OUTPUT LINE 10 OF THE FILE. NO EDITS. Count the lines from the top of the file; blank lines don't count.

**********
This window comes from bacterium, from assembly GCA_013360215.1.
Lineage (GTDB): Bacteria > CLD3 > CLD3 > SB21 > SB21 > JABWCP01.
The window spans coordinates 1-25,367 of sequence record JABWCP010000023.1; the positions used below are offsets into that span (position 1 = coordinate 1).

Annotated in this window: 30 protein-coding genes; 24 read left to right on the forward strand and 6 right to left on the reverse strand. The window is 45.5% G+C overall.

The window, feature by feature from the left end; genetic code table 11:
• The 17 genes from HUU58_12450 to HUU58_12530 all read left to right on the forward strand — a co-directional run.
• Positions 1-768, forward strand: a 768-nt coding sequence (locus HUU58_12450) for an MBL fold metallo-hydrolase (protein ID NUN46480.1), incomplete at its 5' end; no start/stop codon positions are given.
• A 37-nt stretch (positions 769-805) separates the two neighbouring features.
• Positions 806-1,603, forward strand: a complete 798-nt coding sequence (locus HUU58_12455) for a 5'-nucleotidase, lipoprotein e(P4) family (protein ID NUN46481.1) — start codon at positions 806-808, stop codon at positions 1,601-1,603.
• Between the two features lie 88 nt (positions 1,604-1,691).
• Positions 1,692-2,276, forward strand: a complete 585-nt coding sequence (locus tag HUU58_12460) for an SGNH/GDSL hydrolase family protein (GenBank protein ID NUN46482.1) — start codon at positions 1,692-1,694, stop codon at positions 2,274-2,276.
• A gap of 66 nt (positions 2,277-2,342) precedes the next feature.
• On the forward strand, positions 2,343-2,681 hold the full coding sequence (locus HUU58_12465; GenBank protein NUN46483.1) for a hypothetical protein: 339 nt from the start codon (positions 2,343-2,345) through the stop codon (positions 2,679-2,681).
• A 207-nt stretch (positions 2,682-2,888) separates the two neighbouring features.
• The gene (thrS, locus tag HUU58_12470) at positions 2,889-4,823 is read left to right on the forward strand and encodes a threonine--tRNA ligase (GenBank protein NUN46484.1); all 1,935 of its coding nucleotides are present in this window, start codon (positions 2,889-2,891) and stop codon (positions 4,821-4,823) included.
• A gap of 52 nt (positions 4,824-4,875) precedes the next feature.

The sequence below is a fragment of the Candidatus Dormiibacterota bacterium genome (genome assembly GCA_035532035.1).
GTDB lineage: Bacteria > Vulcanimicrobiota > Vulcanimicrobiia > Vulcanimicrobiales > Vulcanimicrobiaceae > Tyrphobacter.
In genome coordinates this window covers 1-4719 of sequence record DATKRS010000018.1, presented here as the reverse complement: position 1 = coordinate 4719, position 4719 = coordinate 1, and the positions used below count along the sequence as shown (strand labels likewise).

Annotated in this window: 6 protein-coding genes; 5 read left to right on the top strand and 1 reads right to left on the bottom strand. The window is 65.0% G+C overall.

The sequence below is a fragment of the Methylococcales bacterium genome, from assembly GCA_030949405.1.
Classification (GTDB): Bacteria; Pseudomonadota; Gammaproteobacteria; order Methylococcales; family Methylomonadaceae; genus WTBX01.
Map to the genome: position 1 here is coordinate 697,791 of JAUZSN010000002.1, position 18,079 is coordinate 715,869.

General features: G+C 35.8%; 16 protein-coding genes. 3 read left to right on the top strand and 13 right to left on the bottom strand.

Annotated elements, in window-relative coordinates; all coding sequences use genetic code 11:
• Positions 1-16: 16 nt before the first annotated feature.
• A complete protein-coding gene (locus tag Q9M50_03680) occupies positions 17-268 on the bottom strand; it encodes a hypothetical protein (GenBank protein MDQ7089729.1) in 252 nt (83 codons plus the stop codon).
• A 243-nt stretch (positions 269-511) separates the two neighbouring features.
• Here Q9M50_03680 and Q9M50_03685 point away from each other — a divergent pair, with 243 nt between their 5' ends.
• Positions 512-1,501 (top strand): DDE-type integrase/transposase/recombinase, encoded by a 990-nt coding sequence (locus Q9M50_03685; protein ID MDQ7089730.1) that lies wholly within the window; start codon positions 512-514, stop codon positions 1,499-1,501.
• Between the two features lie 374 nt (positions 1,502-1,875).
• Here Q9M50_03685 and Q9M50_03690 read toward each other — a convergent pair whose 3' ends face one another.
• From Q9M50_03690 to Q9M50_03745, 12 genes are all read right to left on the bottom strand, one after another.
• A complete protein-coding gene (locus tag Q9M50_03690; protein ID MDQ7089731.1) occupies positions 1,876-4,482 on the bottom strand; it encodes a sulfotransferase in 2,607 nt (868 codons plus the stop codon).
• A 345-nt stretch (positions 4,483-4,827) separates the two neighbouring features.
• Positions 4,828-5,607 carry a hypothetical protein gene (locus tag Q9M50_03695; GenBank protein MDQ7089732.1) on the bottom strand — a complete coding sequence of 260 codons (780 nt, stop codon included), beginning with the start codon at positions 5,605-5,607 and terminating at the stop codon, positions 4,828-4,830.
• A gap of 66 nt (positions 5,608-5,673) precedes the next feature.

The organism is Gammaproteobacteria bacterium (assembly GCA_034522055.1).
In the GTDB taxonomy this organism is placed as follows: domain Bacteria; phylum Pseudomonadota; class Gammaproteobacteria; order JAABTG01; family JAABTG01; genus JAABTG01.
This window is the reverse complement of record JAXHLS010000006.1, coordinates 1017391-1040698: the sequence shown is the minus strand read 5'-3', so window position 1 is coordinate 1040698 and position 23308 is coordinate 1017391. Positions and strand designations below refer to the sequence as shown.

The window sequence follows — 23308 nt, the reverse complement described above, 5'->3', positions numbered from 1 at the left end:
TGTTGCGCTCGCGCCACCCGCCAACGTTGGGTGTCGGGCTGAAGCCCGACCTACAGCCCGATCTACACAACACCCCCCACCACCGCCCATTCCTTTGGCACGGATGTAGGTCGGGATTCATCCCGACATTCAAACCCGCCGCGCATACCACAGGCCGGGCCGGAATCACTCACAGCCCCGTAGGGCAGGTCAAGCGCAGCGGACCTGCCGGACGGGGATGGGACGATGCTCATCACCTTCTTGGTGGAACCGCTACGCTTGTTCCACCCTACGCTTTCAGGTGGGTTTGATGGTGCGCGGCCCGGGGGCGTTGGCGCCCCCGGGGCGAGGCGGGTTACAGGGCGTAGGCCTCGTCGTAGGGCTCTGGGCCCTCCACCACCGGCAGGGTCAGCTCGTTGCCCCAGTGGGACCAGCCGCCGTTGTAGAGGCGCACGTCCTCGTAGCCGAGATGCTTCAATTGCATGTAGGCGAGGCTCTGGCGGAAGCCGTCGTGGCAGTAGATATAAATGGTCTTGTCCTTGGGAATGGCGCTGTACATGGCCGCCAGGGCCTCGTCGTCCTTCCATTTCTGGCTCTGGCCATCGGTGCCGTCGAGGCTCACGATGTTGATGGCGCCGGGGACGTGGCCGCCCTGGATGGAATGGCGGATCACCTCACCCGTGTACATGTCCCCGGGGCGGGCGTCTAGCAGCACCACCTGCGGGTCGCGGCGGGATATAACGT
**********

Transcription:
• Between the two features lie 88 nt (positions 1,604-1,691).